21 Responses to Publishing DocBook content for Digital Editions

  1. I have a question about font embedding. I understand if I want to embed them, they have to be OpenType (True Type and Type 1 are not officially supported, right?). However, embedding the fonts amounts to providing a copy of the font files within the zip archive file. Anyone would be able to unzip the file and get a copy of the OpenType files. What font foundries would allow such a plain and simple embedding of fonts? Does Adobe allow such embedding in non-protected epub files?I read somewhere that InDesign CS3 embeds the fonts in a way that makes them usable only with the current epub file. Is this true? If so, how does it do that? Is there a way or a tool to allow partial font embedding (removing all the glyphs that are not used in the epub file from the font files)?These questions would not relevant if the font foundries would allow the publishers of epub files to include the font files as is, but I doubt they would be willing to allow that.

  2. That looks good.But I suppose some non-conformancy points ought to be noted:* content.opf / manifest is missing titlepage.css* toc.ncx / head / dtb:uid content is missing* toc.ncx / head / dtb:depth content is negative (should be ‘5’)* toc.ncx / all playOrder attributes are zero (should be a sequence starting at 1)* style.css and titlepage.css are invalid (there is no ‘adobe-page-master’ property)* coverpage.xhtml / style / import document is not CSS(It is too long since I used XSLT… 1,2, and 4 seem straightforward changes, but 3 (counting depth of tree) seems awkward…)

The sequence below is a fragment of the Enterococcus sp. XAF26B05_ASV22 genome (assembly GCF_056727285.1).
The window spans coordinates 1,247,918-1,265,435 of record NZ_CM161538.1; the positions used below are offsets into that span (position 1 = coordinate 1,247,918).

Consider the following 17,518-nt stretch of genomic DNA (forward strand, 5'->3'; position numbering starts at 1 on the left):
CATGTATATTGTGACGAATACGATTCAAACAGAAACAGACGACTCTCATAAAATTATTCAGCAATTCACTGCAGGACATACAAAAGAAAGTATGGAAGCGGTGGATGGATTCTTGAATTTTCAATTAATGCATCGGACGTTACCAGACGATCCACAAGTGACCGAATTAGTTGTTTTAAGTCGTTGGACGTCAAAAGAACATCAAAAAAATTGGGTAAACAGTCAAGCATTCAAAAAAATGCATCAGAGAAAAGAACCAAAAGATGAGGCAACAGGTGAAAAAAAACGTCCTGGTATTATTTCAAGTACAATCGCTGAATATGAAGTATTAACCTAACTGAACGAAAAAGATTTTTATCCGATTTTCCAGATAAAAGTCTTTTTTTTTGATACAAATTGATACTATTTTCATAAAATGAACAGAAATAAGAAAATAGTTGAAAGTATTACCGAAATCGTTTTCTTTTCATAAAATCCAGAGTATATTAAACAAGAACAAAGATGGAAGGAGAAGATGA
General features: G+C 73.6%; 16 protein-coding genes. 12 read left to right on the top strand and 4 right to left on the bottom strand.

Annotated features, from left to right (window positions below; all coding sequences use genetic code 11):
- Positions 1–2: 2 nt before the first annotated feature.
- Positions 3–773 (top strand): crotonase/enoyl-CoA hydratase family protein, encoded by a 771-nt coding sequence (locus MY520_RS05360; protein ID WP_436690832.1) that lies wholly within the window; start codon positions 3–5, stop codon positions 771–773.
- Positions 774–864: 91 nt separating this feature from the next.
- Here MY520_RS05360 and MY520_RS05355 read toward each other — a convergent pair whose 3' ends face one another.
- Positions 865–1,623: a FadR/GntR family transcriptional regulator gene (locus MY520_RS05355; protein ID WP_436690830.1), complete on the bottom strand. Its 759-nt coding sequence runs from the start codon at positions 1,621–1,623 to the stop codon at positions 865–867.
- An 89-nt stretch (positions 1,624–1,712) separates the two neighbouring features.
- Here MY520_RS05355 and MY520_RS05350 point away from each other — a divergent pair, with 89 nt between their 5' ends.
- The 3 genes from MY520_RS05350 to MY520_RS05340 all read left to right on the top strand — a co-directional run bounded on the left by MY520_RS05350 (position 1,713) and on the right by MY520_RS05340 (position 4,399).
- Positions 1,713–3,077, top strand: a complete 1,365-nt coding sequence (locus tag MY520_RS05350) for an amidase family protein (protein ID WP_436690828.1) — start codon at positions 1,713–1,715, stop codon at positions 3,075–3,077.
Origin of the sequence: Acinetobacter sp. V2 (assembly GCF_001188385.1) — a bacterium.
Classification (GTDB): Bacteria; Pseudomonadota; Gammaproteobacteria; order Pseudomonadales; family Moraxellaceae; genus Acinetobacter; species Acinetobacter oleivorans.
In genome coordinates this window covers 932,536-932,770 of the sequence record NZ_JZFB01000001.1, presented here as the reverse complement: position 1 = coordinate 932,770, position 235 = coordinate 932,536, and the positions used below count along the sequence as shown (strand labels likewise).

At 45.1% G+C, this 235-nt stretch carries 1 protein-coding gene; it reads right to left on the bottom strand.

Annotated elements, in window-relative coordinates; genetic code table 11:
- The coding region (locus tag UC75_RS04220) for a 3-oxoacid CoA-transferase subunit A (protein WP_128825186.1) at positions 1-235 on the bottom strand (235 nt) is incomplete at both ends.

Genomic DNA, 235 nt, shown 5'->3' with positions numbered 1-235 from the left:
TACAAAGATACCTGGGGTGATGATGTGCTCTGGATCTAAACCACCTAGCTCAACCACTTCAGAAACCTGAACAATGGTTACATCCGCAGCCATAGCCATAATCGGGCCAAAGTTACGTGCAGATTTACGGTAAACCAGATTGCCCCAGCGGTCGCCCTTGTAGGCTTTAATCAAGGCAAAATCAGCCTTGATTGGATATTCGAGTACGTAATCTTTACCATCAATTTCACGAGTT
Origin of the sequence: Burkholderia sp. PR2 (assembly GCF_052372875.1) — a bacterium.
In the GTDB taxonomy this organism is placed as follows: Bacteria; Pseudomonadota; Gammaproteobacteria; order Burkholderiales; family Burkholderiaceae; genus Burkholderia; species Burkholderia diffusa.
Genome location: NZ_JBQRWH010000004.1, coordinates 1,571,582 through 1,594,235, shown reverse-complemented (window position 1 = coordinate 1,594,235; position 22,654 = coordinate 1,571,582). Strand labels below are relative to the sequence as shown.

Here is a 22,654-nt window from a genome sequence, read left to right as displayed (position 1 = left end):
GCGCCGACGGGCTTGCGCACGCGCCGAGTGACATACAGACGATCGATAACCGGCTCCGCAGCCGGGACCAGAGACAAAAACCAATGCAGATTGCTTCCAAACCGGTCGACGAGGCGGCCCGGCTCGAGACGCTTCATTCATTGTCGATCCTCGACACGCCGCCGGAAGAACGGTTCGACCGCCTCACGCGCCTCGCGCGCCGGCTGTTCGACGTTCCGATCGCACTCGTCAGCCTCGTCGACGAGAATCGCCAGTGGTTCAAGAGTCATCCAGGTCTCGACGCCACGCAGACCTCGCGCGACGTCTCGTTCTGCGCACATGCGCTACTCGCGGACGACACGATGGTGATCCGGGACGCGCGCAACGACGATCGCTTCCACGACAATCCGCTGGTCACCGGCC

3. OK, I was really excited to see an “epub” file created from something other than Adobe® InDesign® that will work in Adobe® DigitalEditions®, and, given the O’s are already down by 4 despite Bedard starting, took time to look, but something’s odd about that file:Um, where did this come from in the sample DocBook file?<item id=”template” href=”template.xpgt” media-type=”application/vnd.adobe-page-template+xml”/ >And how did this file<ade:template xmlns=”” xmlns:ade=””xmlns:fo=”” >Get into the epub document?There are already a couple scripts written that’ll generate .epub from valid XML, but as I’ve asked repeatedly, is .xpgt (not required in the OPF standard), required for use in Adobe® DigitalEditions®? I’ve yet to see a file that lacks the .xpgt actually working in DE?